Mount Rainier National Park is located in west-central Washington and is ideal for hiking, mountain climbing and scenic drives. Most roads are open from late May to early October, which allow for both stunning views and access to a wide range of hiking trails and other sites. Hikers will find forests with cedar, hemlock, and fir trees as well as streams and wildflower meadows. On Rainier's alpine slopes, visitors will find firs, glaciers, and tundra. Mount Rainier, an active volcano, is the most prominent peak in the Cascades, and it is covered by 26 named glaciers including Carbon Glacier and Emmons Glacier, the largest in the continental United States. The mountain is popular for climbing, and more than half of the park is covered by subalpine and alpine forests. Paradise on the south slope is one of the snowiest places in the world, and the Longmire visitor center is the start of the Wonderland Trail, which encircles the mountain.
You would think there were trails in late June, but in 2010 snow was heavy and Paradise still had a base of about 10 feet of snow. Undaunted, with no visible trails, we had been here before and knew where Panorama Point was and knew where Pebble Creek was, so set off straight uphill in the snow! We saw others doing the same and some even were trekking up with skis and snowboards on their backs (great idea btw). The blue sky and bright white snow really made the scenery pop and hiking in snow is a great cardio workout. And when you start getting hot, you have a snowball fight or roll around in the snow. If you plant your feet going up and heel down coming down, the snow gives you some great footing. We really enjoyed it and had a blast. Try it in early June when you can get to the Paradise parking area.
Valentine’s Day on Mt. Rainier, what could be better! We spent the night at a nearby cabin, had a wonderful breakfast at Longmire lodge and headed up to Paradise to enjoy the last nice day in the forecast. The sun played peek-a-boo through the clouds and lit the mountain up like a lantern – so beautiful. Also very warm! We were soon peeling layers off and would have been happy in shorts and sleeveless shirts. Thank heavens for sunglasses and sunscreen.
Our snowshoe trek was not long, didn’t go all the way to Panorama Point, but we thoroughly enjoyed chatting with the few others we encountered and drinking in the view. We even spotted bobcat tracks!
Did this in early June. Followed the Skyline trail most of the way but made to just below the point because the snow was soft, unstable, and overused to make it any further. The views were amazing and you can see some other mountains in the distance, maybe Mount St. Helens. Go early so the snow is still firm.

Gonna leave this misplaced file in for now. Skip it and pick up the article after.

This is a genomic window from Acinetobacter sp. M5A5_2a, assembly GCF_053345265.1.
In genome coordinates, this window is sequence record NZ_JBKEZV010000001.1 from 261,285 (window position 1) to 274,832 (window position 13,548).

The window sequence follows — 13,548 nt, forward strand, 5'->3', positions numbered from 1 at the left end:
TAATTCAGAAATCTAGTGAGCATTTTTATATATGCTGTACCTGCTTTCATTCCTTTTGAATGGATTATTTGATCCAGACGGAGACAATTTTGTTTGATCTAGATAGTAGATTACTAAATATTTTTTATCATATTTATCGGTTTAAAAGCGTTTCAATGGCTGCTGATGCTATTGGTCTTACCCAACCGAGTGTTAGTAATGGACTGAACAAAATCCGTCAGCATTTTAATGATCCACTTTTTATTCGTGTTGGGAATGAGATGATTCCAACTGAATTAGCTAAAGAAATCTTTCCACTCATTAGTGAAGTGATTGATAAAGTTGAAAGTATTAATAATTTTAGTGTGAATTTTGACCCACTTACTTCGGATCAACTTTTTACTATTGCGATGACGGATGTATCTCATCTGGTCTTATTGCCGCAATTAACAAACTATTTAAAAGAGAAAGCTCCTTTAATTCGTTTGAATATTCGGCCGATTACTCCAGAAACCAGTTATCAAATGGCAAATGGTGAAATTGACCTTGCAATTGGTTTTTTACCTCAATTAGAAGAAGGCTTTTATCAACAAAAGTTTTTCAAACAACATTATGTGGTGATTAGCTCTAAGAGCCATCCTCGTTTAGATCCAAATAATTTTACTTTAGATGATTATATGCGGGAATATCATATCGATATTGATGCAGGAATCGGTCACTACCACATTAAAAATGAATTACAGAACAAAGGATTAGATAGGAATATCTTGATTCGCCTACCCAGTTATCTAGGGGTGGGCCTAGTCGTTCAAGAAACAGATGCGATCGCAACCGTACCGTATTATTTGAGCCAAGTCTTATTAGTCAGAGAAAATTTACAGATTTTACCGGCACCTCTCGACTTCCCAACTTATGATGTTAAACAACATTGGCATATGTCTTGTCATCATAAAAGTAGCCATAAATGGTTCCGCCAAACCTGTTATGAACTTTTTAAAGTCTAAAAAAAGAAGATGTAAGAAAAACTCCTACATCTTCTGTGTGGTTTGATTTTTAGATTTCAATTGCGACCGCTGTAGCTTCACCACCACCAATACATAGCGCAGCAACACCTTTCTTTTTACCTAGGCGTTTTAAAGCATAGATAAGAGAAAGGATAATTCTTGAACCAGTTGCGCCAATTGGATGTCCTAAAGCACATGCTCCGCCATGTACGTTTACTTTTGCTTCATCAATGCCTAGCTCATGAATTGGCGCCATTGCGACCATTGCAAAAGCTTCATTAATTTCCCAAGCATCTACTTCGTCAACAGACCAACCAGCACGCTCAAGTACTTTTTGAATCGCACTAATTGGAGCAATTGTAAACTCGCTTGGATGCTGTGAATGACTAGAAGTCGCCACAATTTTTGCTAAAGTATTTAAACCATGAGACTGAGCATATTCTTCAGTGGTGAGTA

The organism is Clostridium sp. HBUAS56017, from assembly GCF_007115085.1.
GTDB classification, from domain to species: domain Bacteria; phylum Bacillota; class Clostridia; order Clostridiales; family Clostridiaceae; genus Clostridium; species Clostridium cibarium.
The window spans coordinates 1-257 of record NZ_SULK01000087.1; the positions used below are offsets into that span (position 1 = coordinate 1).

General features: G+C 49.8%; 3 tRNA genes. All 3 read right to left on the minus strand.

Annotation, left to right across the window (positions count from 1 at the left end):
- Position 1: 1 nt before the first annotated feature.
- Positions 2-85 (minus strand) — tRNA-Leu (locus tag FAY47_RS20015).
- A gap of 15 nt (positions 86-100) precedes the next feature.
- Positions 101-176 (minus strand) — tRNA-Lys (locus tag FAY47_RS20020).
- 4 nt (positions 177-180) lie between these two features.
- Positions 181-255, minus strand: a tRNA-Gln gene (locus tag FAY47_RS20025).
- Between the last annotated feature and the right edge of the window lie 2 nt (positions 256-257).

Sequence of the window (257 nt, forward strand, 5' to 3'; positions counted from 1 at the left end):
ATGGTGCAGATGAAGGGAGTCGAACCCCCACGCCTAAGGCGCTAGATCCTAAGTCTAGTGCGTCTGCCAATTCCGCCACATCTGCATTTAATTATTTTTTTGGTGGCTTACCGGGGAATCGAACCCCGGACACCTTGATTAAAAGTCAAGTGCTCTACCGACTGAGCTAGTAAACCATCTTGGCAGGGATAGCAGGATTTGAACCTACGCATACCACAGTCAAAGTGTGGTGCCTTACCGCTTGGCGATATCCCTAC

If you are looking for a fun and relaxing day hike that truly shows the beauty of the pacific northwest, I have an amazing recommendation for you. Last August, my fiancé and I, were lucky enough to find such an experience on the Hidden Lake trail in Mount Rainier National Park. We were expecting a typical day hike, what we experienced was so much more.
Traveling to the trail head offered beautiful views from the entrance of the national park. We arrived early and found that the parking to the trailhead is also a highly visited viewpoint of Mount Rainier. This close-up view of the mountain is breathtaking. The start of the trail has a wonderful view looking down on Sunrise lake. The terrain was easy on our feet and very well maintained. The hike in consists of mostly shaded sections of forest with some beautiful meadow openings and the occasional small creek crossing. About half way in we were surprised by an opening, with a lovely clear body of water, known as Clover lake. The trail passes along the rim of the small lake which offers areas to explore and step off the trail to sit and enjoy a rest. Continuing on you cross over a decent sized hill, and make your way down the other side, which continues to offer many meadow openings. The trail splits to continue up to Hidden Lake. The name describes it well as the final trail after the turn off doesn’t appear to be as highly traveled and isn’t as well maintained, yet offers the feeling of adventuring out through the unknown wilderness. The turnoff ends at Hidden lake which is a great place to stop for lunch and enjoy the beauty of the clear water lake that is nestled in, what could only be described as, a hidden valley. The lake has several short paths to explore around and take in the scenery before heading back. The hike back was very pleasant as it offered a new look of all the natural scenery that was seen on the trek in from a whole new angle. As we arrived back to the trailhead and lookout, we were very hungry from just working up such an appetite.